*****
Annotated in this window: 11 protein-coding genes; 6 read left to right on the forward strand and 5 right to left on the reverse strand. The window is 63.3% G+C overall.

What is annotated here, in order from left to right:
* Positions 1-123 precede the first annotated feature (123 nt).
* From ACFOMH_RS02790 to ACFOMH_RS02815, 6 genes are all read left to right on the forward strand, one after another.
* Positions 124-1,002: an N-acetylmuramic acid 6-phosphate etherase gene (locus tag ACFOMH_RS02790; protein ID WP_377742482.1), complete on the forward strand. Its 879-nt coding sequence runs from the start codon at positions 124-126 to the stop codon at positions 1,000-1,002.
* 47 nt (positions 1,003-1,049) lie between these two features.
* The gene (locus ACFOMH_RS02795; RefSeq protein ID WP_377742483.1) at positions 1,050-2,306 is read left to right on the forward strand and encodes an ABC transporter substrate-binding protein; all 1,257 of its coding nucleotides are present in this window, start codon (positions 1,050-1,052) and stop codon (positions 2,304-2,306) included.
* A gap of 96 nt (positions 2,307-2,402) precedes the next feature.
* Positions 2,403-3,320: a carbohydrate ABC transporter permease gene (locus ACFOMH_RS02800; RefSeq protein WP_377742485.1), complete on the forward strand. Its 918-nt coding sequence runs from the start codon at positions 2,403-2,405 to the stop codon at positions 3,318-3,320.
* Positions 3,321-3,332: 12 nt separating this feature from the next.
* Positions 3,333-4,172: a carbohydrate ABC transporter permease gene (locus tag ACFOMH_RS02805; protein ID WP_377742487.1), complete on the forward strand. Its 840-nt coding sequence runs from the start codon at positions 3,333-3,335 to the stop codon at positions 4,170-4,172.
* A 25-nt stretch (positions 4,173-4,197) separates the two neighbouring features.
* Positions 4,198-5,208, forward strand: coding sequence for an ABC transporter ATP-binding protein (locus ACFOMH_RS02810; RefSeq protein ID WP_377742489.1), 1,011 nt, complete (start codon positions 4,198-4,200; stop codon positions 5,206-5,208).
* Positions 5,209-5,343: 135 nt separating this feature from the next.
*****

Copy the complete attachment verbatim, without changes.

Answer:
Annotated in this window: 11 protein-coding genes; 6 read left to right on the forward strand and 5 right to left on the reverse strand. The window is 63.3% G+C overall.

What is annotated here, in order from left to right:
* Positions 1-123 precede the first annotated feature (123 nt).
* From ACFOMH_RS02790 to ACFOMH_RS02815, 6 genes are all read left to right on the forward strand, one after another.
* Positions 124-1,002: an N-acetylmuramic acid 6-phosphate etherase gene (locus tag ACFOMH_RS02790; protein ID WP_377742482.1), complete on the forward strand. Its 879-nt coding sequence runs from the start codon at positions 124-126 to the stop codon at positions 1,000-1,002.
* 47 nt (positions 1,003-1,049) lie between these two features.
* The gene (locus ACFOMH_RS02795; RefSeq protein ID WP_377742483.1) at positions 1,050-2,306 is read left to right on the forward strand and encodes an ABC transporter substrate-binding protein; all 1,257 of its coding nucleotides are present in this window, start codon (positions 1,050-1,052) and stop codon (positions 2,304-2,306) included.
* A gap of 96 nt (positions 2,307-2,402) precedes the next feature.
* Positions 2,403-3,320: a carbohydrate ABC transporter permease gene (locus ACFOMH_RS02800; RefSeq protein WP_377742485.1), complete on the forward strand. Its 918-nt coding sequence runs from the start codon at positions 2,403-2,405 to the stop codon at positions 3,318-3,320.
* Positions 3,321-3,332: 12 nt separating this feature from the next.
* Positions 3,333-4,172: a carbohydrate ABC transporter permease gene (locus tag ACFOMH_RS02805; protein ID WP_377742487.1), complete on the forward strand. Its 840-nt coding sequence runs from the start codon at positions 3,333-3,335 to the stop codon at positions 4,170-4,172.
* A 25-nt stretch (positions 4,173-4,197) separates the two neighbouring features.
* Positions 4,198-5,208, forward strand: coding sequence for an ABC transporter ATP-binding protein (locus ACFOMH_RS02810; RefSeq protein ID WP_377742489.1), 1,011 nt, complete (start codon positions 4,198-4,200; stop codon positions 5,206-5,208).
* Positions 5,209-5,343: 135 nt separating this feature from the next.